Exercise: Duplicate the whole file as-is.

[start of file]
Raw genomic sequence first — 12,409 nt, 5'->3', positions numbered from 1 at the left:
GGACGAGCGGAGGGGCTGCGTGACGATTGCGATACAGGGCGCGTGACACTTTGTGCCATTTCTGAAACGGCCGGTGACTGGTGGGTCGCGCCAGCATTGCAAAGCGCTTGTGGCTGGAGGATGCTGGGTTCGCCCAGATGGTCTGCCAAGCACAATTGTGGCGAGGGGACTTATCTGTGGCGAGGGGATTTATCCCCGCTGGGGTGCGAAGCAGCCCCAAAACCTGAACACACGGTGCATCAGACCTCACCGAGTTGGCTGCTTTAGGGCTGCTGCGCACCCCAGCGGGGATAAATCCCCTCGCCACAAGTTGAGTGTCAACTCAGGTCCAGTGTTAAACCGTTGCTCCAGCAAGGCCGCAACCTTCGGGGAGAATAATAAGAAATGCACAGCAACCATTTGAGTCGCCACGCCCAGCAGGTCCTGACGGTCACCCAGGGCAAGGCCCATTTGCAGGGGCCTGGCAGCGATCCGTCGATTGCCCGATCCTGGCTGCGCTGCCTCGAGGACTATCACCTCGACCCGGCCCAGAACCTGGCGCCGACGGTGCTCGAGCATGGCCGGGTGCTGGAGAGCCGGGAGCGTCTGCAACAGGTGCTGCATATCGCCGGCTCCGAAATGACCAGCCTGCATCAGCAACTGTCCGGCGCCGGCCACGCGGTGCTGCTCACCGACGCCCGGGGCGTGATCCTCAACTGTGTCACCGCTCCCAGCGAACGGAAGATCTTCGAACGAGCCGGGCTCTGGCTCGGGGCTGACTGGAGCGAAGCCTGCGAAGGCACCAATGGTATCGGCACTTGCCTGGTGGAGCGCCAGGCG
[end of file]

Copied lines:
Raw genomic sequence first — 12,409 nt, 5'->3', positions numbered from 1 at the left:
GGACGAGCGGAGGGGCTGCGTGACGATTGCGATACAGGGCGCGTGACACTTTGTGCCATTTCTGAAACGGCCGGTGACTGGTGGGTCGCGCCAGCATTGCAAAGCGCTTGTGGCTGGAGGATGCTGGGTTCGCCCAGATGGTCTGCCAAGCACAATTGTGGCGAGGGGACTTATCTGTGGCGAGGGGATTTATCCCCGCTGGGGTGCGAAGCAGCCCCAAAACCTGAACACACGGTGCATCAGACCTCACCGAGTTGGCTGCTTTAGGGCTGCTGCGCACCCCAGCGGGGATAAATCCCCTCGCCACAAGTTGAGTGTCAACTCAGGTCCAGTGTTAAACCGTTGCTCCAGCAAGGCCGCAACCTTCGGGGAGAATAATAAGAAATGCACAGCAACCATTTGAGTCGCCACGCCCAGCAGGTCCTGACGGTCACCCAGGGCAAGGCCCATTTGCAGGGGCCTGGCAGCGATCCGTCGATTGCCCGATCCTGGCTGCGCTGCCTCGAGGACTATCACCTCGACCCGGCCCAGAACCTGGCGCCGACGGTGCTCGAGCATGGCCGGGTGCTGGAGAGCCGGGAGCGTCTGCAACAGGTGCTGCATATCGCCGGCTCCGAAATGACCAGCCTGCATCAGCAACTGTCCGGCGCCGGCCACGCGGTGCTGCTCACCGACGCCCGGGGCGTGATCCTCAACTGTGTCACCGCTCCCAGCGAACGGAAGATCTTCGAACGAGCCGGGCTCTGGCTCGGGGCTGACTGGAGCGAAGCCTGCGAAGGCACCAATGGTATCGGCACTTGCCTGGTGGAGCGCCAGGCG